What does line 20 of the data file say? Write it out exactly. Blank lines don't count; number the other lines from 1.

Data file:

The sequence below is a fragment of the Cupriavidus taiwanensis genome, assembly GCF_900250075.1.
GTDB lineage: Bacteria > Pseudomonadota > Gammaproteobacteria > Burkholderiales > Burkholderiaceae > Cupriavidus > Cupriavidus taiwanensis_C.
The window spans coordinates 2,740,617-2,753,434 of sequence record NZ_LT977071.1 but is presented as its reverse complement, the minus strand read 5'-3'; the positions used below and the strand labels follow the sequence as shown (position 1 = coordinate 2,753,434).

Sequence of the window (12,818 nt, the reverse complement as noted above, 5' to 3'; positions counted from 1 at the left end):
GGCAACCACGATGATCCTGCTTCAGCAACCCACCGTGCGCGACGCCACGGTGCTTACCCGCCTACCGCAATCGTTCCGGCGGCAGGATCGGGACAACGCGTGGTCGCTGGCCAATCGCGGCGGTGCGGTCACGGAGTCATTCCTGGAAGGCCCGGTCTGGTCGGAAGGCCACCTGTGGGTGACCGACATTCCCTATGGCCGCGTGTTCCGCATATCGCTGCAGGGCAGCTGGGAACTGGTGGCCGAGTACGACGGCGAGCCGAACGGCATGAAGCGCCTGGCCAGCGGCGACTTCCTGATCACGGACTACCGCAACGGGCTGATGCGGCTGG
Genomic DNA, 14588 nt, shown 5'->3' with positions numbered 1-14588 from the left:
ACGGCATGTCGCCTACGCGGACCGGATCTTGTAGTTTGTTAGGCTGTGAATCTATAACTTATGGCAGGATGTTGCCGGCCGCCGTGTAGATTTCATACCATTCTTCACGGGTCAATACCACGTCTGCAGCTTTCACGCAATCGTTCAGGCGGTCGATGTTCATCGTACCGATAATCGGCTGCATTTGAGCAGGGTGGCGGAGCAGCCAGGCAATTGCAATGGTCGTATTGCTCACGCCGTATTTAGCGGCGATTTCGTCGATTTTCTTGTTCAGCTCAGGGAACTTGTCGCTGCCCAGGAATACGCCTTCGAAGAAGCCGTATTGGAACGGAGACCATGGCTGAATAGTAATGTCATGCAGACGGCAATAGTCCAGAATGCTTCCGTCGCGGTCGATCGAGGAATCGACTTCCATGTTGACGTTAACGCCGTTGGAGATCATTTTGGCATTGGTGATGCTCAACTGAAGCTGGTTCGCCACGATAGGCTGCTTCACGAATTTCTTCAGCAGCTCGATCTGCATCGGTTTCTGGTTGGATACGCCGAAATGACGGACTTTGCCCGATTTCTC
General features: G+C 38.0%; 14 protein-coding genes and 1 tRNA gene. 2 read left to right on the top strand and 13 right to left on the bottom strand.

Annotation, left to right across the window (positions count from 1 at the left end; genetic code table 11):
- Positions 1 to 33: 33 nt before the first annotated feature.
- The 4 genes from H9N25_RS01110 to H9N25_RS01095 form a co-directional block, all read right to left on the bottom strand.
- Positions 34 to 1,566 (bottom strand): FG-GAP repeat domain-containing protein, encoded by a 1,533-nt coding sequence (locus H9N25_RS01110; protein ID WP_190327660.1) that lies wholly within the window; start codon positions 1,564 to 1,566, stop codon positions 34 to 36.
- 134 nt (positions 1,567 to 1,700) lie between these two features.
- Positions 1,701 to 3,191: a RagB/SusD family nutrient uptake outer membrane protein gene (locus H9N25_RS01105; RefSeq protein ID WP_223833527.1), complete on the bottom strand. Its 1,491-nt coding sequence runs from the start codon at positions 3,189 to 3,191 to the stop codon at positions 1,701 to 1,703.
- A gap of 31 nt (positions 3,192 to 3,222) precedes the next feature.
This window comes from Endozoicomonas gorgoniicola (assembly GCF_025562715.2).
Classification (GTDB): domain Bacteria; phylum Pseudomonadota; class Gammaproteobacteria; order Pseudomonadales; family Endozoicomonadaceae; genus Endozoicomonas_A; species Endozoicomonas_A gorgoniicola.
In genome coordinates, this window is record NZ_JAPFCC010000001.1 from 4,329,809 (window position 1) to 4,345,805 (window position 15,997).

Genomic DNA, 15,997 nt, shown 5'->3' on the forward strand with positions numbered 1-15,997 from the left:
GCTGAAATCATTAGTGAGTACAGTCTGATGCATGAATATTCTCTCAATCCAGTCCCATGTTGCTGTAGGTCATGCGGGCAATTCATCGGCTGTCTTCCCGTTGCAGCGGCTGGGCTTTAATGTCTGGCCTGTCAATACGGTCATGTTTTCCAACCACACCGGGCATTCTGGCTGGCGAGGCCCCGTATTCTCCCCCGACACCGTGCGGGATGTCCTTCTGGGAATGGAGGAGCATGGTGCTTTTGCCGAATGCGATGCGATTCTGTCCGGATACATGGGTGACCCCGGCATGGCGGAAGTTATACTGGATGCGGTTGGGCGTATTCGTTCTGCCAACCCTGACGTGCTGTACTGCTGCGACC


GCTGAAATCATTAGTGAGTACAGTCTGATGCATGAATATTCTCTCAATCCAGTCCCATGTTGCTGTAGGTCATGCGGGCAATTCATCGGCTGTCTTCCCGTTGCAGCGGCTGGGCTTTAATGTCTGGCCTGTCAATACGGTCATGTTTTCCAACCACACCGGGCATTCTGGCTGGCGAGGCCCCGTATTCTCCCCCGACACCGTGCGGGATGTCCTTCTGGGAATGGAGGAGCATGGTGCTTTTGCCGAATGCGATGCGATTCTGTCCGGATACATGGGTGACCCCGGCATGGCGGAAGTTATACTGGATGCGGTTGGGCGTATTCGTTCTGCCAACCCTGACGTGCTGTACTGCTGCGACC